SGA Treasurer faces possible impeachment over questions of eligibility


Montse Landeros Cabrera

SGA Executive Treasurer Abigail Semple during an SGA meeting in February 2020.

By Andrew Brinker, Senior Investigative Reporter

Student Government Association Executive Treasurer Abigail Semple faces questions about the legitimacy of her initial election to the organization and current eligibility bringing to light the possibility of impeachment. 

The Beacon identified multiple potential oversights of Student Government Association constitutional policy that have the potential to warrant articles of impeachment against Semple and call into question the validity of her presence in SGA. Semple spent the first weeks of the semester attempting to push through a proposal to create a Financial Equity Board with little avail.

The two grounds include Semple’s failure to meet the appropriate qualifications to serve as the executive treasurer and botched SGA election practices that put into question the legitimacy of her spring 2019 election win. 

Article VII, Section II of SGA’s constitution, titled “Qualifications,” dictates that in order for a student to assume the position of executive president, vice president, or treasurer, they are required to be enrolled in at least 12 academic credits at the college. 

Semple is currently only enrolled in eight credits at the college, four short of the minimum requirement, making her ineligible for the executive treasurership, according to documentation obtained by The Beacon.

Semple, in an interview with The Beacon Wednesday night, argued that the minimum credit requirement doesn’t currently apply to her, as Article VII deals with election qualifications.

“Those are listed as qualifications to be elected and to be appointed,” she said. “I was elected during the spring semester of my junior year while I was a full-time student. If [the qualifications] were for me to serve as treasurer, they would fall under my duties and responsibilities, not qualifications.”

The highly contentious spring 2019 race for executive treasurer saw Semple win the position after the two top vote getters, Joseph Davidi and Brady Baca, declined the job. Semple managed to secure the position with a write-in campaign that garnered only 86 votes.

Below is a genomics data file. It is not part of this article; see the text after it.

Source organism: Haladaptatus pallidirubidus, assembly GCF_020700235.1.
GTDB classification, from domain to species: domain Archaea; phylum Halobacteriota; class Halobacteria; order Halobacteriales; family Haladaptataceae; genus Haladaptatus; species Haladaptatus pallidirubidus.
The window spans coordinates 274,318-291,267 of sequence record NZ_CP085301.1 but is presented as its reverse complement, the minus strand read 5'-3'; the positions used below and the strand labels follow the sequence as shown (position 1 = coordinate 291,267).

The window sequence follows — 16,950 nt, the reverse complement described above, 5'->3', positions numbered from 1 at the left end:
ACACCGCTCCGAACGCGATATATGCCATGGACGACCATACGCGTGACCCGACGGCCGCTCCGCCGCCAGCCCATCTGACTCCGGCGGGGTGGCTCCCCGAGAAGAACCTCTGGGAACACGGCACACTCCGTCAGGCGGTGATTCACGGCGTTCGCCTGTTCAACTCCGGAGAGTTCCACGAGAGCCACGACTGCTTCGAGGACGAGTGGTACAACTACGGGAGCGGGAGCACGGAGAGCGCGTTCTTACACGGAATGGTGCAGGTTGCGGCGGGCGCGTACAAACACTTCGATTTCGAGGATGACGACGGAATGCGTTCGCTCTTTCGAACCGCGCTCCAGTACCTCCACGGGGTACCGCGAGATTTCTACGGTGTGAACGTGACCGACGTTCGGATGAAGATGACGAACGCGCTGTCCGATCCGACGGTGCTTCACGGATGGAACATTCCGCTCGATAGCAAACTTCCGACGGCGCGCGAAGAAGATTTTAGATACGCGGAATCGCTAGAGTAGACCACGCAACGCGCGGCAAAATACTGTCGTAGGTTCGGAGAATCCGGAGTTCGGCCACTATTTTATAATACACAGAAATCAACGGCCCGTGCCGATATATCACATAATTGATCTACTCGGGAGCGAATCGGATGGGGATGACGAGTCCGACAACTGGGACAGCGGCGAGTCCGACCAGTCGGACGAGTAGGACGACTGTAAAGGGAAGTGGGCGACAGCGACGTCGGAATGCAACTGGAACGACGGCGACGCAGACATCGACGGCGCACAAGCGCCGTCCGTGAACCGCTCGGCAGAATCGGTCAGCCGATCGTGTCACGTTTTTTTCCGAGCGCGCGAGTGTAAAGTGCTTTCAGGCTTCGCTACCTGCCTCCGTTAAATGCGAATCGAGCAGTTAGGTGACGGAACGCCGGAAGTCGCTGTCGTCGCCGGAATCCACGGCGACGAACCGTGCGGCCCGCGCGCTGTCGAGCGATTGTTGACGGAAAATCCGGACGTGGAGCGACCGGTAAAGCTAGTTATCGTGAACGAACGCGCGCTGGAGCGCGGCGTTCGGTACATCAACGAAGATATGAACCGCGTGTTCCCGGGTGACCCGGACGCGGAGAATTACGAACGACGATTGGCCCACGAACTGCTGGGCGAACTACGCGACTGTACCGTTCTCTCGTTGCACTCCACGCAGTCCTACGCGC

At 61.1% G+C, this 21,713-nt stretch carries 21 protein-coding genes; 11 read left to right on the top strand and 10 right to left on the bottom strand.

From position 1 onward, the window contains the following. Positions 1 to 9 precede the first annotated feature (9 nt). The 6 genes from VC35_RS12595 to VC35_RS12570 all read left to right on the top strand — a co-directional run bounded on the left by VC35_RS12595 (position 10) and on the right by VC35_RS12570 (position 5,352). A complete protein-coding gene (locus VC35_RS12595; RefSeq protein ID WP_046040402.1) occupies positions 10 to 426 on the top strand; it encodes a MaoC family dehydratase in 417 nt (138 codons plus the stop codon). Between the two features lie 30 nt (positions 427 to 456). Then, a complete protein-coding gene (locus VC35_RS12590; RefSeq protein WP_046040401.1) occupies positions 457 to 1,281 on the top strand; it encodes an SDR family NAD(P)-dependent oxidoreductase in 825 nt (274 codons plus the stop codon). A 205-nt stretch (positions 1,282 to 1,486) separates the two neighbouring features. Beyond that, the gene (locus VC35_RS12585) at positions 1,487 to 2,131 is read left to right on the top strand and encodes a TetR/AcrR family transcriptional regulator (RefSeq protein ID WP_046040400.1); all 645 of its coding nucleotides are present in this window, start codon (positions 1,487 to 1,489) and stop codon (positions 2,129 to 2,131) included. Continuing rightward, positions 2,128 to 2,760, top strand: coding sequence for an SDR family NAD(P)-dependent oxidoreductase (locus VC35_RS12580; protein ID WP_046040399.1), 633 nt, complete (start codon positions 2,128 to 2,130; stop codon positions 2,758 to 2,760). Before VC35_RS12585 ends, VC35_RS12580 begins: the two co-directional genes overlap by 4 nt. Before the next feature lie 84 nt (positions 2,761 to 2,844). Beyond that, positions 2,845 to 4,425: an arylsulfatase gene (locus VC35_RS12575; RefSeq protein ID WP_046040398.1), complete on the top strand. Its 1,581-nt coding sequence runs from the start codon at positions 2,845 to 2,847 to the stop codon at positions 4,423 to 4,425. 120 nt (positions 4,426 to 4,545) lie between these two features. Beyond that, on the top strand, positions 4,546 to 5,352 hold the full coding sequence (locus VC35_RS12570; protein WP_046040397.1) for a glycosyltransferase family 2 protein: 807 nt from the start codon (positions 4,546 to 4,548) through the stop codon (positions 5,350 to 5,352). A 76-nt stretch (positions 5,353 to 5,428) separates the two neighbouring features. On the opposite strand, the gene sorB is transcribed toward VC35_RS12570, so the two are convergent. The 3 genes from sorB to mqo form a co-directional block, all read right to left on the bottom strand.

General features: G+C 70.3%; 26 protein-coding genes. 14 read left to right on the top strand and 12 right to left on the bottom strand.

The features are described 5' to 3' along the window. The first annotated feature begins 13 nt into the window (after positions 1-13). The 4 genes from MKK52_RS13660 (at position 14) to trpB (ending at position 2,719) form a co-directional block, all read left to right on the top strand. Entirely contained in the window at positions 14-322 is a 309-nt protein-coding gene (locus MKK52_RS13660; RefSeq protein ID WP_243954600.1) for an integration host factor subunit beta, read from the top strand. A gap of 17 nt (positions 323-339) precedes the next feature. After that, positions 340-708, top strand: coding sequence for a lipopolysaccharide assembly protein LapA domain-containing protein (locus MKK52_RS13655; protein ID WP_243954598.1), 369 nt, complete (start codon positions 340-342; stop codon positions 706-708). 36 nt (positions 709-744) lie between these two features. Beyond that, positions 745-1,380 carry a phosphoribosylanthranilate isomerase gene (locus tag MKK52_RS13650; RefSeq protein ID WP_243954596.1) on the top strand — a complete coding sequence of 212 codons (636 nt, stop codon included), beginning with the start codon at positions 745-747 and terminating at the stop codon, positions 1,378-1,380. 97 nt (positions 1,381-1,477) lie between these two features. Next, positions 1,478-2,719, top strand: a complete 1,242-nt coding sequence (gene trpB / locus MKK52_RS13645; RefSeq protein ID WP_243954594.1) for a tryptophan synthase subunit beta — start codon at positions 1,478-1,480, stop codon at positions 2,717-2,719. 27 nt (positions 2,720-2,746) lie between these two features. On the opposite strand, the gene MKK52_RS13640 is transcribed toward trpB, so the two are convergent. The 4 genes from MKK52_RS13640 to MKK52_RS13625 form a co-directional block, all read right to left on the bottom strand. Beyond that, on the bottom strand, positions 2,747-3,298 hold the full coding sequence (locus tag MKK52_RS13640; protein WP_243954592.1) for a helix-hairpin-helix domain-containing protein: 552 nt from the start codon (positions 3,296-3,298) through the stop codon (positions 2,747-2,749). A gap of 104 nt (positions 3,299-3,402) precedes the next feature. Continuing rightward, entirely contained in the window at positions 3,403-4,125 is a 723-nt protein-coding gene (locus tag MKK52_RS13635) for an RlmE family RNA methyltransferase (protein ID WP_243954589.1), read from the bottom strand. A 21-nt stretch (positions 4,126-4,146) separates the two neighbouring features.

While Semple’s rise to the position at the time raised questions, it now appears that her election was illegitimate under SGA’s constitution. The organization’s constitution dictates that in order for a candidate to be elected, they must receive a simple majority of total votes cast in the election.  

“To be elected, all candidates must receive a majority (>50%) of all votes cast in a general election of the entire Emerson College undergraduate population,” it reads.

Furthermore, the constitution states that if no candidate receives more than 50 percent of overall votes cast in the election, a secondary election must take place within five days of the initial election to determine a winner.

“In the case that there is no majority, another election must take place within five (5) school days between the two candidates receiving the highest number of votes in the first election,” it reads.

In the case of the Spring 2019 election, no secondary election was held—Semple simply assumed the position of executive treasurer. 

Semple acknowledged that SGA failed to carry out the appropriate elections procedure last spring, but contended that such a misstep by the organization as a whole does not warrant her impeachment. 

“At the time I was not a member of SGA,” she said. “It was not my responsibility to run elections. It’s not my responsibility to determine my own eligibility as a candidate.”

She also drew attention to the grounds for impeachment outlined in the SGA constitution, saying that her situation did not justify any action against her.

“Any officer of SGA who knowingly evades their duties as set down by this constitution, or commits any act that is determined to be detrimental to the welfare of the student body is subject to impeachment,” the constitution reads. 

The crux of Semple’s argument is that she did not knowingly evade her constitutional duties.

“If [the constitution] said ‘evades their duties or does not meet the qualifications for their role,’ then I would say impeach me,” she said. “But that’s not what it says. So, I don’t want to resign.”

While Semple rejected the premises of the two grounds for impeachment, she argued more broadly that if her service in SGA does violate their constitution, full impeachment proceedings and removing her from office would be counterintuitive. 

“I think that we ought to talk about what’s best for the student body,” she said. “Is it really worth it to go through a two-week impeachment process and then to train another treasurer who might not be elected to that position anyway? Especially when students rely on me to reimburse them for things?”

Correction 02/06/20: A previous version of this story stated Abigail Semple received 68 write-in votes during the spring 2019 election. This post has been updated to represent the correct total of 86 votes.